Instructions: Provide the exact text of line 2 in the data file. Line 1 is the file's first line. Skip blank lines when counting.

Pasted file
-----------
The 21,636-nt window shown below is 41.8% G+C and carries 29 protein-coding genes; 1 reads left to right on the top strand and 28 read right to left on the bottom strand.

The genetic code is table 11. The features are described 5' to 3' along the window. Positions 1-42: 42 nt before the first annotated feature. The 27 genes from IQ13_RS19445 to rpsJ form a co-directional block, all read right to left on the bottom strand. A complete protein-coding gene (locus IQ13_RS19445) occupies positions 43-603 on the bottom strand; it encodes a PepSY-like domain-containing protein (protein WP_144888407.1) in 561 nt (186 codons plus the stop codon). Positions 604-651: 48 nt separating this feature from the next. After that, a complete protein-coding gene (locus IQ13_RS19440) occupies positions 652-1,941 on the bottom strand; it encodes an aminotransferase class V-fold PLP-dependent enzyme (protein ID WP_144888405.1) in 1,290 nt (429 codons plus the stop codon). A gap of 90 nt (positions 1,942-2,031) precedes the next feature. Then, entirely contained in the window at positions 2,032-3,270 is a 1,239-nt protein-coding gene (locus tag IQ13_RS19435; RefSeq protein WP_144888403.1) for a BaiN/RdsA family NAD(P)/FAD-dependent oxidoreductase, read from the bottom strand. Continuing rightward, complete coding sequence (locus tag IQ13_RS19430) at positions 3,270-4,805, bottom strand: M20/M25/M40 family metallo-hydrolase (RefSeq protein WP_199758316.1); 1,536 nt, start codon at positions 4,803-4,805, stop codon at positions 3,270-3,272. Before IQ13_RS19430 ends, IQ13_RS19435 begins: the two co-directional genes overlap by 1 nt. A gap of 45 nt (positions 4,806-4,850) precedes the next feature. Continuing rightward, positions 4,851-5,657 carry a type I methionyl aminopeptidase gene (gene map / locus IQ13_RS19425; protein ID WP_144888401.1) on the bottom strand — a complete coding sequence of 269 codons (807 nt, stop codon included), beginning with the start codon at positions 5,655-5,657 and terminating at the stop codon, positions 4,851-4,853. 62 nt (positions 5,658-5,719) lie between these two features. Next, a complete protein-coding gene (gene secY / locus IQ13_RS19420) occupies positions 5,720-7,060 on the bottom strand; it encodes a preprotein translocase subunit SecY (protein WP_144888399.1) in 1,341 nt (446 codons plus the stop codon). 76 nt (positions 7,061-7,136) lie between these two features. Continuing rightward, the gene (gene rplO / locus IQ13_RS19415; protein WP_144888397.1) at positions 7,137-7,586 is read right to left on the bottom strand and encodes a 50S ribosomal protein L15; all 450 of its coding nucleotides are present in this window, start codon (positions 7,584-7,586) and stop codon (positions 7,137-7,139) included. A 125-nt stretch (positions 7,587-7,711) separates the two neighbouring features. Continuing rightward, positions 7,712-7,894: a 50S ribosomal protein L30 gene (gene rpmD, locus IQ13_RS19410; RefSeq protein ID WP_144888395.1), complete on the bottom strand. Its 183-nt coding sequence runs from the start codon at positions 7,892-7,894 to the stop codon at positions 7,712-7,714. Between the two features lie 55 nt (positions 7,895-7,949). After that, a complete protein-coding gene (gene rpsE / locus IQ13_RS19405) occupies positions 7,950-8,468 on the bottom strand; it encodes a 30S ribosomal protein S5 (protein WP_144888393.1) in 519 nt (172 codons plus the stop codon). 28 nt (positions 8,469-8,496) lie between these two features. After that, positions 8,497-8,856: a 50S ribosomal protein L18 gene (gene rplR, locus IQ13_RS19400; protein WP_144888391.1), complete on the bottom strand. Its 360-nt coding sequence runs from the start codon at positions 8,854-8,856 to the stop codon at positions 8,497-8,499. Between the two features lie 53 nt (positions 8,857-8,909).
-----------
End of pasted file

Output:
The genetic code is table 11. The features are described 5' to 3' along the window. Positions 1-42: 42 nt before the first annotated feature. The 27 genes from IQ13_RS19445 to rpsJ form a co-directional block, all read right to left on the bottom strand. A complete protein-coding gene (locus IQ13_RS19445) occupies positions 43-603 on the bottom strand; it encodes a PepSY-like domain-containing protein (protein WP_144888407.1) in 561 nt (186 codons plus the stop codon). Positions 604-651: 48 nt separating this feature from the next. After that, a complete protein-coding gene (locus IQ13_RS19440) occupies positions 652-1,941 on the bottom strand; it encodes an aminotransferase class V-fold PLP-dependent enzyme (protein ID WP_144888405.1) in 1,290 nt (429 codons plus the stop codon). A gap of 90 nt (positions 1,942-2,031) precedes the next feature. Then, entirely contained in the window at positions 2,032-3,270 is a 1,239-nt protein-coding gene (locus tag IQ13_RS19435; RefSeq protein WP_144888403.1) for a BaiN/RdsA family NAD(P)/FAD-dependent oxidoreductase, read from the bottom strand. Continuing rightward, complete coding sequence (locus tag IQ13_RS19430) at positions 3,270-4,805, bottom strand: M20/M25/M40 family metallo-hydrolase (RefSeq protein WP_199758316.1); 1,536 nt, start codon at positions 4,803-4,805, stop codon at positions 3,270-3,272. Before IQ13_RS19430 ends, IQ13_RS19435 begins: the two co-directional genes overlap by 1 nt. A gap of 45 nt (positions 4,806-4,850) precedes the next feature. Continuing rightward, positions 4,851-5,657 carry a type I methionyl aminopeptidase gene (gene map / locus IQ13_RS19425; protein ID WP_144888401.1) on the bottom strand — a complete coding sequence of 269 codons (807 nt, stop codon included), beginning with the start codon at positions 5,655-5,657 and terminating at the stop codon, positions 4,851-4,853. 62 nt (positions 5,658-5,719) lie between these two features. Next, a complete protein-coding gene (gene secY / locus IQ13_RS19420) occupies positions 5,720-7,060 on the bottom strand; it encodes a preprotein translocase subunit SecY (protein WP_144888399.1) in 1,341 nt (446 codons plus the stop codon). 76 nt (positions 7,061-7,136) lie between these two features. Continuing rightward, the gene (gene rplO / locus IQ13_RS19415; protein WP_144888397.1) at positions 7,137-7,586 is read right to left on the bottom strand and encodes a 50S ribosomal protein L15; all 450 of its coding nucleotides are present in this window, start codon (positions 7,584-7,586) and stop codon (positions 7,137-7,139) included. A 125-nt stretch (positions 7,587-7,711) separates the two neighbouring features. Continuing rightward, positions 7,712-7,894: a 50S ribosomal protein L30 gene (gene rpmD, locus IQ13_RS19410; RefSeq protein ID WP_144888395.1), complete on the bottom strand. Its 183-nt coding sequence runs from the start codon at positions 7,892-7,894 to the stop codon at positions 7,712-7,714. Between the two features lie 55 nt (positions 7,895-7,949). After that, a complete protein-coding gene (gene rpsE / locus IQ13_RS19405) occupies positions 7,950-8,468 on the bottom strand; it encodes a 30S ribosomal protein S5 (protein WP_144888393.1) in 519 nt (172 codons plus the stop codon). 28 nt (positions 8,469-8,496) lie between these two features. After that, positions 8,497-8,856: a 50S ribosomal protein L18 gene (gene rplR, locus IQ13_RS19400; protein WP_144888391.1), complete on the bottom strand. Its 360-nt coding sequence runs from the start codon at positions 8,854-8,856 to the stop codon at positions 8,497-8,499. Between the two features lie 53 nt (positions 8,857-8,909).